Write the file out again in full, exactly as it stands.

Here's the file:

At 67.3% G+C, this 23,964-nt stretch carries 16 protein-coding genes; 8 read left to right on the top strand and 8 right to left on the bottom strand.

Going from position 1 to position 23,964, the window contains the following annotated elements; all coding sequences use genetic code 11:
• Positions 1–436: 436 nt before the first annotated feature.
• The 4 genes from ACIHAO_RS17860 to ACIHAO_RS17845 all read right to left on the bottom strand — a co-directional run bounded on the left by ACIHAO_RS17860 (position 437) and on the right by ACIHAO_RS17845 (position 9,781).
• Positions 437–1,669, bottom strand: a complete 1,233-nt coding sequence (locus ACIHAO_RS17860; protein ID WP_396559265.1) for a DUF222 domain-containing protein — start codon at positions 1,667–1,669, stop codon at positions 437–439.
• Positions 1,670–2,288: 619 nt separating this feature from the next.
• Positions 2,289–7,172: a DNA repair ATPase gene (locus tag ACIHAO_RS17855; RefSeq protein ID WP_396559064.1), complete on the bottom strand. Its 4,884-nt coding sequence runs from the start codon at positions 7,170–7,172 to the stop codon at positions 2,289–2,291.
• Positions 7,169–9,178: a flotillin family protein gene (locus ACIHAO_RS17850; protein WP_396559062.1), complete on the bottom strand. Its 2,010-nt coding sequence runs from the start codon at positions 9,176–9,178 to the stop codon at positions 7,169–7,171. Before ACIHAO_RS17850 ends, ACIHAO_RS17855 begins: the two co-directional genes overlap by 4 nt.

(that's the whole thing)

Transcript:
At 67.3% G+C, this 23,964-nt stretch carries 16 protein-coding genes; 8 read left to right on the top strand and 8 right to left on the bottom strand.

Going from position 1 to position 23,964, the window contains the following annotated elements; all coding sequences use genetic code 11:
• Positions 1–436: 436 nt before the first annotated feature.
• The 4 genes from ACIHAO_RS17860 to ACIHAO_RS17845 all read right to left on the bottom strand — a co-directional run bounded on the left by ACIHAO_RS17860 (position 437) and on the right by ACIHAO_RS17845 (position 9,781).
• Positions 437–1,669, bottom strand: a complete 1,233-nt coding sequence (locus ACIHAO_RS17860; protein ID WP_396559265.1) for a DUF222 domain-containing protein — start codon at positions 1,667–1,669, stop codon at positions 437–439.
• Positions 1,670–2,288: 619 nt separating this feature from the next.
• Positions 2,289–7,172: a DNA repair ATPase gene (locus tag ACIHAO_RS17855; RefSeq protein ID WP_396559064.1), complete on the bottom strand. Its 4,884-nt coding sequence runs from the start codon at positions 7,170–7,172 to the stop codon at positions 2,289–2,291.
• Positions 7,169–9,178: a flotillin family protein gene (locus ACIHAO_RS17850; protein WP_396559062.1), complete on the bottom strand. Its 2,010-nt coding sequence runs from the start codon at positions 9,176–9,178 to the stop codon at positions 7,169–7,171. Before ACIHAO_RS17850 ends, ACIHAO_RS17855 begins: the two co-directional genes overlap by 4 nt.